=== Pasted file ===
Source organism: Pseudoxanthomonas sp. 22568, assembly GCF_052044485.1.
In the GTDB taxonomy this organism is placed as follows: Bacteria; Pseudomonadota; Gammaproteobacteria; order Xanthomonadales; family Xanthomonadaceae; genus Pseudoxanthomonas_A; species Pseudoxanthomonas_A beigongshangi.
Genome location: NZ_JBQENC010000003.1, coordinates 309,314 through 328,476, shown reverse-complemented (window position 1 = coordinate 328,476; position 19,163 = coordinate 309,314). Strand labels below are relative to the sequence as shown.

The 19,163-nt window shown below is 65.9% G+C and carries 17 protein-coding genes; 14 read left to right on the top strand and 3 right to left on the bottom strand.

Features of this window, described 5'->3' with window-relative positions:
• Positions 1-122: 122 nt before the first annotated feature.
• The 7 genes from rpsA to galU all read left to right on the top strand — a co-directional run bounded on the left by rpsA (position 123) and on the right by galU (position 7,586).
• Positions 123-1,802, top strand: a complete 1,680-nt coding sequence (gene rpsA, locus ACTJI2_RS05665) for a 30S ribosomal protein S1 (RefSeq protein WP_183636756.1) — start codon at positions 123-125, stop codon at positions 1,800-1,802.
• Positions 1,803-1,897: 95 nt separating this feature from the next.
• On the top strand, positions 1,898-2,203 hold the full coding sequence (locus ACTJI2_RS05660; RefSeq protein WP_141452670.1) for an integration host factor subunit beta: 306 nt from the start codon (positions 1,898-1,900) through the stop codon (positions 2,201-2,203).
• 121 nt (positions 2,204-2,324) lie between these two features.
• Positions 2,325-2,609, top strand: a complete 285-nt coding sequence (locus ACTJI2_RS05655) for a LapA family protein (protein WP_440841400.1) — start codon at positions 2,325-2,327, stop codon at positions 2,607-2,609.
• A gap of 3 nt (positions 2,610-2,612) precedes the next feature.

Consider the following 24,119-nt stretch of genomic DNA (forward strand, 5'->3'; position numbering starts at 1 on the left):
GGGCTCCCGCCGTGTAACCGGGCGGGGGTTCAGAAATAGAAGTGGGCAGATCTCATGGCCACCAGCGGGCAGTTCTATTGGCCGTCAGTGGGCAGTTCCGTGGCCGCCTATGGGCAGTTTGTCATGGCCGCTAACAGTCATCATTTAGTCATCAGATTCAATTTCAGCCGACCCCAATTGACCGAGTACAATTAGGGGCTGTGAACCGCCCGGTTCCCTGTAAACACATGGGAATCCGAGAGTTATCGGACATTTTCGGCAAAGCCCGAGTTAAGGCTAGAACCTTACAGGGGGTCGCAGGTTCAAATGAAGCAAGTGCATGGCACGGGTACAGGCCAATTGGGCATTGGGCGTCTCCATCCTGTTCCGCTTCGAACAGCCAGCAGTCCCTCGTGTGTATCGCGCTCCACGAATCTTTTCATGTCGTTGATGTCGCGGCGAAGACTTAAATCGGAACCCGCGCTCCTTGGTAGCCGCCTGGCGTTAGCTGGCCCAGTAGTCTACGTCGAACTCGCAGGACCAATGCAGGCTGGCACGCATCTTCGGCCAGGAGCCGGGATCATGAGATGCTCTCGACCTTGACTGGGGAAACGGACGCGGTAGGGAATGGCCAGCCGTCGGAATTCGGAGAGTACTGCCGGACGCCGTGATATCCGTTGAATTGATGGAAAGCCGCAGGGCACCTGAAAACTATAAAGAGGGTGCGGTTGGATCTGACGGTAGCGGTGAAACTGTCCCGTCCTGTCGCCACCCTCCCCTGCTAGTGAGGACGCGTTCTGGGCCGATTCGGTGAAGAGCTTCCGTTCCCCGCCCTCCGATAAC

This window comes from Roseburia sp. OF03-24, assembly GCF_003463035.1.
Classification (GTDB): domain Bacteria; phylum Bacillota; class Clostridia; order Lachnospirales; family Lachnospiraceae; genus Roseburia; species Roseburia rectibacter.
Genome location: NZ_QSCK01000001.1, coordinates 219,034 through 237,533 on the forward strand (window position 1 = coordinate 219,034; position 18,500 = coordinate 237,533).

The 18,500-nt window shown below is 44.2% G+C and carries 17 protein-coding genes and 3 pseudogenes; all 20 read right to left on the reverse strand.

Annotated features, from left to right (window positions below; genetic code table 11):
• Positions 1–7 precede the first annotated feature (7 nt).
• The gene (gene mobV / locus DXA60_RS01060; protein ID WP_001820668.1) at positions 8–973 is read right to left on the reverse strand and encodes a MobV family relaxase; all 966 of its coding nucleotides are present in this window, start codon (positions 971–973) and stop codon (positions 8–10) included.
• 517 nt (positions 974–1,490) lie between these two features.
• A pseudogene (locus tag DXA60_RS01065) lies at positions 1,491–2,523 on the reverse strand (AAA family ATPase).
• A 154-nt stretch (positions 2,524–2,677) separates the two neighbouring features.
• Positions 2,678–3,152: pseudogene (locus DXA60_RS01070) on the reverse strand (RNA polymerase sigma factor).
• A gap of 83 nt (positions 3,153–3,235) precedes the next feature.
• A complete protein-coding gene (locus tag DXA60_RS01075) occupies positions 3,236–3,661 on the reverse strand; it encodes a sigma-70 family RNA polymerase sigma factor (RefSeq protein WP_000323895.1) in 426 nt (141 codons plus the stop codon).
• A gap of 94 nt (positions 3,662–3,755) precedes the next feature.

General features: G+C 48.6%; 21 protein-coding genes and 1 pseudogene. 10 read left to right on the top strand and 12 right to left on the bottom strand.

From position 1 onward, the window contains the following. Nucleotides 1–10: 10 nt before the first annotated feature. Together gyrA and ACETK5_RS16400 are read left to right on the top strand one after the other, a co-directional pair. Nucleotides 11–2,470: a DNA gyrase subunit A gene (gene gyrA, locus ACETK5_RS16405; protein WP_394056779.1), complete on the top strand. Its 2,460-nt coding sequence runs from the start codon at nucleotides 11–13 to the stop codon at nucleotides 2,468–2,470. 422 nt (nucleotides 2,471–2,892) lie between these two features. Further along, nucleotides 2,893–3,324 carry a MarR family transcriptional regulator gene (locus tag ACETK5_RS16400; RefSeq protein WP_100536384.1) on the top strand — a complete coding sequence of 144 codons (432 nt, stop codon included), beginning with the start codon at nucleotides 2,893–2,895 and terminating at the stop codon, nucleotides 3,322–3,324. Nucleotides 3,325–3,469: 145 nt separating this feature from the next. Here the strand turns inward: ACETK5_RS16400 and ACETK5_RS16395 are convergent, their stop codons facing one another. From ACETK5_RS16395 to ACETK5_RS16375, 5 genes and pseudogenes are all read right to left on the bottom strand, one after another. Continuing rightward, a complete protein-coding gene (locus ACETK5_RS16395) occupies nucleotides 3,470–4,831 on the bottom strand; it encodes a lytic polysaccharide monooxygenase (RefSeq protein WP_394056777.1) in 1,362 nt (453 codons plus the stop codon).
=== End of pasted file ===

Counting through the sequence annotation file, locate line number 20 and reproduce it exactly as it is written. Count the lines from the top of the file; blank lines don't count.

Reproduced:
Annotated features, from left to right (window positions below; genetic code table 11):